Source: Image of Florence bridge, public domain http://pixabay.com/en/ponta-santa-trinita-florence-italy-68609/ Image of boats in Port Haven, public domain http://pixabay.com/en/boat-boats-ship-port-haven-sea-20047/ Image of cube design, public domain http://pixabay.com/en/cube-design-background-modern-66950/
Hi, everyone. My name is Mario. And I'd like to welcome to today's lesson, which will be unity.
So we'll introduce the unity principle, talk about why it's important, and then show a few examples of unity in practice. So as always, feel free to pause, fast forward, and rewind as you see fit. And when you're ready to go, let's get started.
So let's begin by defining what unity actually it is. Now, unity is a design principle that brings all the elements into a visual oneness. So what this refers to is linking various elements of work together to create an effective visual piece or design. And many will argue that unity is the main goal of any piece, because a design or photo, or drawing, or painting is most effective when everything in the piece are in agreement with each other. So it's important to note that all elements in the visual design are interdependent, which means they all work together to form unity and one design.
So let's look at a few examples here. We have this image of lovely bridge. And everything looks very unified. And I'd argue that the bridge is what unifies this piece as a whole. And it does so quite literally as well.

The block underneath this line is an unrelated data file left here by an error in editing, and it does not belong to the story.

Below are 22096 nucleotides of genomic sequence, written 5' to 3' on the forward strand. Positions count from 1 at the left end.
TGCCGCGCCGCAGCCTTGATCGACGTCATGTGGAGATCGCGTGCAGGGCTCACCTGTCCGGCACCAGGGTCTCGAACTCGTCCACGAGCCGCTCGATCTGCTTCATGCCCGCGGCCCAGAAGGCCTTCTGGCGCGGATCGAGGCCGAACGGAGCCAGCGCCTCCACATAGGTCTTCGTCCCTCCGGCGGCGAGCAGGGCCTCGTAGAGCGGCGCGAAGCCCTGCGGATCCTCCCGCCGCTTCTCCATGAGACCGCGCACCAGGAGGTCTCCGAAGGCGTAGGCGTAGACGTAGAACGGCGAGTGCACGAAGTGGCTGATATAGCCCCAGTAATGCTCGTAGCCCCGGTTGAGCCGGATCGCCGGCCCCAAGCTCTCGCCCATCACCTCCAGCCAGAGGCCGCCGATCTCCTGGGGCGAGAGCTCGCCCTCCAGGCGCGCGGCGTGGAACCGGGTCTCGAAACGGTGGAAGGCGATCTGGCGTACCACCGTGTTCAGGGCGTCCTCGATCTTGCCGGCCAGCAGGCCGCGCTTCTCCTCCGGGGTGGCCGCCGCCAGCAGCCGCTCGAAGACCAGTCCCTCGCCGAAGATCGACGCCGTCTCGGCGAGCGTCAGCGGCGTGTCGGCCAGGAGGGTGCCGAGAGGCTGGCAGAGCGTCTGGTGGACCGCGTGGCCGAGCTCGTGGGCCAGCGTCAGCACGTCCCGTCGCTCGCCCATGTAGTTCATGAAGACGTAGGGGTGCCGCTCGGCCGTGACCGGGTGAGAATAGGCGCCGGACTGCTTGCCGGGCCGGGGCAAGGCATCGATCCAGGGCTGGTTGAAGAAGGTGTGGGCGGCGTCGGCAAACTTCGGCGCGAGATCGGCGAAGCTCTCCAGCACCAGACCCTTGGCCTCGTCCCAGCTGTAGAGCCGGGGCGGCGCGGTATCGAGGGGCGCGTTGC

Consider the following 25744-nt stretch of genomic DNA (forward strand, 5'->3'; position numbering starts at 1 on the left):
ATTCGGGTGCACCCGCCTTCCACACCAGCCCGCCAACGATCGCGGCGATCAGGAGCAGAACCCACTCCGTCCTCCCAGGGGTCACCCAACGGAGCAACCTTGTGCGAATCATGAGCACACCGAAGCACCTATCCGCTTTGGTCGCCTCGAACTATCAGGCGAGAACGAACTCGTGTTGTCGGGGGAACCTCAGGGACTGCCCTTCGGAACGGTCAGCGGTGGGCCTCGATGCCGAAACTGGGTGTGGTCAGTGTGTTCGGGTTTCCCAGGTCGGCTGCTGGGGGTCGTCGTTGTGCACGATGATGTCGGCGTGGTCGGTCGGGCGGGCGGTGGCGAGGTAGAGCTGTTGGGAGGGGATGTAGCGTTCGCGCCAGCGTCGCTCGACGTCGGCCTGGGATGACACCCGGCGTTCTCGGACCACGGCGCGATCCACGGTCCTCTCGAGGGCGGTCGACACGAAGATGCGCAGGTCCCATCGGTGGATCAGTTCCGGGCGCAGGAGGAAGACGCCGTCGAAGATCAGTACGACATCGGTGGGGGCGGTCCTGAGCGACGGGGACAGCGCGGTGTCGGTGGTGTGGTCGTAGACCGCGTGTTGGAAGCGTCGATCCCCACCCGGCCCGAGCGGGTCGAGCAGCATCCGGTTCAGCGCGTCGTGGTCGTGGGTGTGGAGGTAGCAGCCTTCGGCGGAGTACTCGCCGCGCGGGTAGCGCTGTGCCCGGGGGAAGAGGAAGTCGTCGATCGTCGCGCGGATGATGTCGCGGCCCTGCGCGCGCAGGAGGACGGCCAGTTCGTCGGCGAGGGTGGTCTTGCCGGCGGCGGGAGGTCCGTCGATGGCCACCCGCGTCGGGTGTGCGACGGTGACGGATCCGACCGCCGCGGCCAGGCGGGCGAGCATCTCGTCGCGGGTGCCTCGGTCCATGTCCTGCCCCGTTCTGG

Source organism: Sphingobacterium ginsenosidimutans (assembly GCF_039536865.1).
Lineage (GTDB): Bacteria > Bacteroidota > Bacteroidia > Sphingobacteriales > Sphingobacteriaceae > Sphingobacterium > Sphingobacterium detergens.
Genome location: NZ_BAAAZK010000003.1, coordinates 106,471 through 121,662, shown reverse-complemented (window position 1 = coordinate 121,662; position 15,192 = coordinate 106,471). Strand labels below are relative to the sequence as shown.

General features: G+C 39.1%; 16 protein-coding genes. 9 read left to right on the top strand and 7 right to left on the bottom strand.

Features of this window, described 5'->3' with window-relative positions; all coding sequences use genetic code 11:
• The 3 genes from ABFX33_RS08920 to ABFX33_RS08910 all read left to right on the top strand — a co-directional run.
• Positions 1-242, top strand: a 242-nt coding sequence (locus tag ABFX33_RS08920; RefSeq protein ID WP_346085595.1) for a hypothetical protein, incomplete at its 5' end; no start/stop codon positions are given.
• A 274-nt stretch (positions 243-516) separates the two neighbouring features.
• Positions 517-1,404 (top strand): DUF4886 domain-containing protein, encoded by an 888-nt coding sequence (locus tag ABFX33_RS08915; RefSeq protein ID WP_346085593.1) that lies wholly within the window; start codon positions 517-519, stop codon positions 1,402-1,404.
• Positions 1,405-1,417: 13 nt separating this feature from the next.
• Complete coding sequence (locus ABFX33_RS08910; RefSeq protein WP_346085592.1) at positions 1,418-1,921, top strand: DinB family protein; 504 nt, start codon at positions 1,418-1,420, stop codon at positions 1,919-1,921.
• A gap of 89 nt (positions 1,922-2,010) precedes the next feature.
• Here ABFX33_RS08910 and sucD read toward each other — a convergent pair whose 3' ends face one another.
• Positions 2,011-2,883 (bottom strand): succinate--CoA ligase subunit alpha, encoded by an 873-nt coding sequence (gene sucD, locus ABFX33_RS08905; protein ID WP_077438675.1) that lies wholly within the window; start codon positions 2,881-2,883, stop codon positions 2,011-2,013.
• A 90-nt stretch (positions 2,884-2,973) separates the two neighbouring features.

So what would happen if we removed this bridge? Now, excuse the terrible job, but let's pretend that this is a painting and that it initially looked like this. It feels like there's just something off.
There's this emptiness. And there's a lot of negative space. And there needs to be some other element added to this to really bring this piece together.
So similarly, we have this image of these two boats. And this fantastic ocean somewhere, where I wish I was. And it just works, right? I mean, it's just a very balanced photo. Things are where they need to be. And it ties together real nicely.
But what if, again, one of the boats was missing? It's not quite the same anymore. And I kind of feel better for that boat now. It looks rather lonely. But again, there's just something missing. There's something that needs to be there to unify this piece, again.
So lastly, we have this really cool-looking pattern. And now, again, keep in mind that unity can be applied to many things-- painting, 3D renders, photos, drawings, and not just old paintings from the Mona Lisa day. So like I said, we have this really cool pattern. And what if we added something, instead of removed it this time?
Suddenly, the circle breaks unity in this piece. And it's become one of those pieces now that I'd imagine seeing in a museum, you know? And of course, there's always someone who understands this piece more than others and he's usually the one stroking his chin and saying something like, oh you know, this man's a genius, because he broke unity in this piece, and it's aggressive and rebellious, and avant-garde, and whatever-- things like that. But anyway, it's a circle resulted in a disproportionate and broken design, and, therefore, lacked unity. So typically, when nothing distracts from a piece as a whole, there's a good likelihood that that piece is unified or that there's unity in the piece.
So that about brings us to the end of our lesson. Or keyword, again, was unity. My name is Mario. I hope you've enjoyed today's lesson. And I'll see you the next one.
A design principle that brings all the elements into a visual oneness.